If you’re eating a Caramel Bacon doughnut (a yeast doughnut with caramel glaze and generous studs of bacon), you’re at Revolution. If you’re eating a Maple Bacon Cheddar doughnut (savory base, thick maple icing and generous studs of bacon), you’re at Sublime.
But why should you have to choose between delicious breakfast foods when you can have them all rolled into one, courtesy of the Buttered Maple Bacon doughnut at Dutch Monkey? It’s two strips of Applewood smoked bacon wrapped around a standard yeast ring and fried. Served with a little container of melted salted butter and syrup.
“There was a Waffle House right down the street and I kept looking at it,” Satyu recalled. “I like waffles and steak and hash browns and I thought ‘How can we incorporate that into a doughnut?’”
Give us one good reason why not.
Cronut … or not?
The craze started — where else? — in New York City back in May. The half croissant, half doughnut hybrid was created by chef Dominique Ansel, and don’t you forget it! He’s trademarked the “cronut” name, and the website for his self-named bakery has a “Cronut 101” page describing the Studio 54-ish experience of buying in-person (“The line starts outside as early as 2.5 hours prior to opening”) and explaining that the “pre-order list” (limit: 6 cronuts) works two weeks in advance.
Merci, but no merci, say some of Atlanta’s best doughnut shops:
“Oh, please, croissants are so classic and perfect on their own, there’s no need to turn them into a doughnut,” said Dutch Monkey’s Satyu, explaining why they’re not joining the cronut (trademark) craze.”The reason he did so well is he didn’t make enough of them!”
At Dough in the Box, they’ve been making glazed croissants on weekends for the past three years.
“It’s the same thing,” Balestena said. “Except I don’t charge customers three or four dollars for it. Just a dollar.”
Sublime sells a pretty similar sounding Frosted Croissant, while the Cake Hag offers “Doughssants” only on Tuesdays and only by pre-order at email@example.com.
At Revolution, Maria Moore Riggs has gone from self-described “total skeptic” to “convert” where the cronut (trademark) is concerned.
“It didn’t sound good to me, deep frying croissant dough, but it’s unbelievably amazing,” she admitted. “That flaky buttery dough gets crunchy in the fryer…”
Topped with a maple bourbon glaze, Revolution calls the resulting little flavor bombs “cro-doughs.” Available on Fridays and Saturdays only, they’re one more reason Doughnut Desperation won’t be dissipating anytime soon.
Cro-doughs cannot be pre-ordered by phone, and customers are limited to just two.
“So if you come in with a partner, you can get four,” Riggs said with a slightly fiendish chuckle. “But if you come in by yourself and try to bring two more home to a friend … we’re not liking that.”
DOUGH IN THE BOX
What: 30 varieties of raised, cake and filled doughnuts available daily. Glazed croissants sold on weekends (Friday-Sunday), and specialties at holidays. Doughnuts are made in the softer, lighter and less dense “California” style.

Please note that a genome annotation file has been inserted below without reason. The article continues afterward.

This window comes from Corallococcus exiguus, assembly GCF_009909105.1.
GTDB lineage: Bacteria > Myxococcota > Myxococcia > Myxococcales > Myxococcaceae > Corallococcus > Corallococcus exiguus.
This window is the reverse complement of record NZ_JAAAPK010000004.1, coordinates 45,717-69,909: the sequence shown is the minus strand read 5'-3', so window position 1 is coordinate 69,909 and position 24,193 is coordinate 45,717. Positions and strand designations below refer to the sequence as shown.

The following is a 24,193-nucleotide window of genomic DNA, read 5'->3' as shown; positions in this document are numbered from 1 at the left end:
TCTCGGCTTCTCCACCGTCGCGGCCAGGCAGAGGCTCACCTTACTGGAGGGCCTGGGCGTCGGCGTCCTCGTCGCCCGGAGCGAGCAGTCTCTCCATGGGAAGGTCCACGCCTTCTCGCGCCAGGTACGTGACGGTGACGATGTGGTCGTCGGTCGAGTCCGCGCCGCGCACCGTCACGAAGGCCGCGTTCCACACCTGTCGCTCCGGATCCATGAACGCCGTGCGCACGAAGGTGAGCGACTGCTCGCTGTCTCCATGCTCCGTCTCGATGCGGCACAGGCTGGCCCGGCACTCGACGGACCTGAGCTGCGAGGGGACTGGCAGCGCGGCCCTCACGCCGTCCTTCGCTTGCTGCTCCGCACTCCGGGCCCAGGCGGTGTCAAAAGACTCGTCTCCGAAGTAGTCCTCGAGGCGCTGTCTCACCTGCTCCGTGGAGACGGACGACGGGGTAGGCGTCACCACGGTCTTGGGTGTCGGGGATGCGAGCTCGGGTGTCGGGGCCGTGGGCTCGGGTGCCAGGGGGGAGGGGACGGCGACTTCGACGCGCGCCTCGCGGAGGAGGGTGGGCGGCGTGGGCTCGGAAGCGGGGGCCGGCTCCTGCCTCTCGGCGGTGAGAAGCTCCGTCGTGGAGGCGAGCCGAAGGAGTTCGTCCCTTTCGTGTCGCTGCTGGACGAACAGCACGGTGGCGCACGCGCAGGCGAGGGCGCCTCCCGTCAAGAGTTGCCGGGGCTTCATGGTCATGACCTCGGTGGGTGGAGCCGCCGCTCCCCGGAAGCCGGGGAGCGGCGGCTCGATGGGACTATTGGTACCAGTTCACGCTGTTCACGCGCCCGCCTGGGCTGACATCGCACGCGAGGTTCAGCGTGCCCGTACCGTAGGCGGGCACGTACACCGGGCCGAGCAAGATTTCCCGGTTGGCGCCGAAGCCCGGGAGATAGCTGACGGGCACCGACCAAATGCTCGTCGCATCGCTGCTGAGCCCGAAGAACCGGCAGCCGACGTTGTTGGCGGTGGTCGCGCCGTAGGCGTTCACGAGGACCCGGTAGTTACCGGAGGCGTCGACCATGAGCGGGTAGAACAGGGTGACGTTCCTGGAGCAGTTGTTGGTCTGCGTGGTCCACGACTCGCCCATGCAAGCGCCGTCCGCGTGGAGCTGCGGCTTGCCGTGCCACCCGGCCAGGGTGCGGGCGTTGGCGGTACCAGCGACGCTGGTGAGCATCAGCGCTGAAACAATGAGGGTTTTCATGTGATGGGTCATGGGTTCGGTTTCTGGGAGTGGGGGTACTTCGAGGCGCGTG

Reservations: Pre-order for pickup available.
Extra bite: Recieve free glazed doughnut holes with every order, “even when someone orders one doughnut,” says owner Jesus Balestena.
Destination Doughnut: Buttermilk Cake.
Info: 3184 Austell Road SW, Marietta. 5 a.m.-2:30 p.m. daily. 770-436-5155, www.doughinthebox.com.
DUTCH MONKEY DOUGHNUTS
What: About 15-18 “everyday” doughnuts, plus a handful of specials on weekdays and as many as a dozen on weekends.
Reservations: Pre-orders (large orders or specific doughnuts) must be made two days in advance.
Extra bite: Check the Facebook wall for daily specials, but nothing beats an in-person visit. “I kind of keep one (doughnut) as a surprise, I don’t publish it on the menu,” says co-owner/chief doughnut maker Martin Burge. “You walk in and find it here. I like to reward people who make the effort.”
Destination Doughnut: The Dutch Monkey, filled with dulche de leche and topped with bananas and chocolate.
Info: 3075 Ronald Reagan Parkway, Cumming. 5:30 a.m.-4 p.m. Tuesdays-Fridays, 7 a.m.-4 p.m. Saturdays and Sundays. 404-482-3650, www.dutchmonkeydoughnuts.com.
What: About a dozen daily “staples,” plus specials (even more on weekends). Large doughnuts with a distinctive taste, whether made yeast style (soft and chewy), filled, baked cake (poundcake like) or cake style (crunchy exterior).
Reservations: Pre-orders by phone or in person at least 24 hours in advance. Payment must be made at time of order.
Extra bite: Many doughnuts are vegan (look for the “V” on the menu board and website) and the Dough-Nut ismade from almond flour and “may be” suitable for those following a gluten free/grain free diet.
Destination Doughnut: The Crunchy Mister, a savory take on the croque monsieur, with ham inside and gruyere cheese on top.
Info: 908 W. College Ave., Decatur. 7 a.m.-5 p.m. Mondays-Fridays, 8 a.m.-4 p.m. Saturdays and Sundays. 678-927-9920, www.revolutiondoughnuts.com. Also available at Grant Park Farmer’s Market, East Atlanta Village Farmers Market, and Decatur Farmers Market.
What: Some two dozen delectably light and smooth doughnut varieties, made cake style (Red Velvet), filled (the signature A-Town Cream) and in creative flavor combinations (Salt & Vinegar).
Reservations: 24 hour notice for specific flavors and orders over two dozen.
Extra bite: Sublime “Burgers” combine doughnuts with ice cream!
Info: 535 Tenth St., Atlanta. 6 a.m.-6 p.m. Tuesdays-Fridays, 7 a.m. - 6 p.m. Saturdays, 7 a.m.-3 p.m. Sundays. 404-897-1801, www.sublimedoughnuts.com.
THE CAKE HAG
What: Primarily a custom-made cake, cupcake and cheesecake business, the “Hag” has recently begun offering a limited number of “Doughssants” on Tuesday mornings. You can also get “Doughnots,” made from the excess dough trimmings. Pre-order at firstname.lastname@example.org.
Info: 678-760-6300, www.cakehag.com.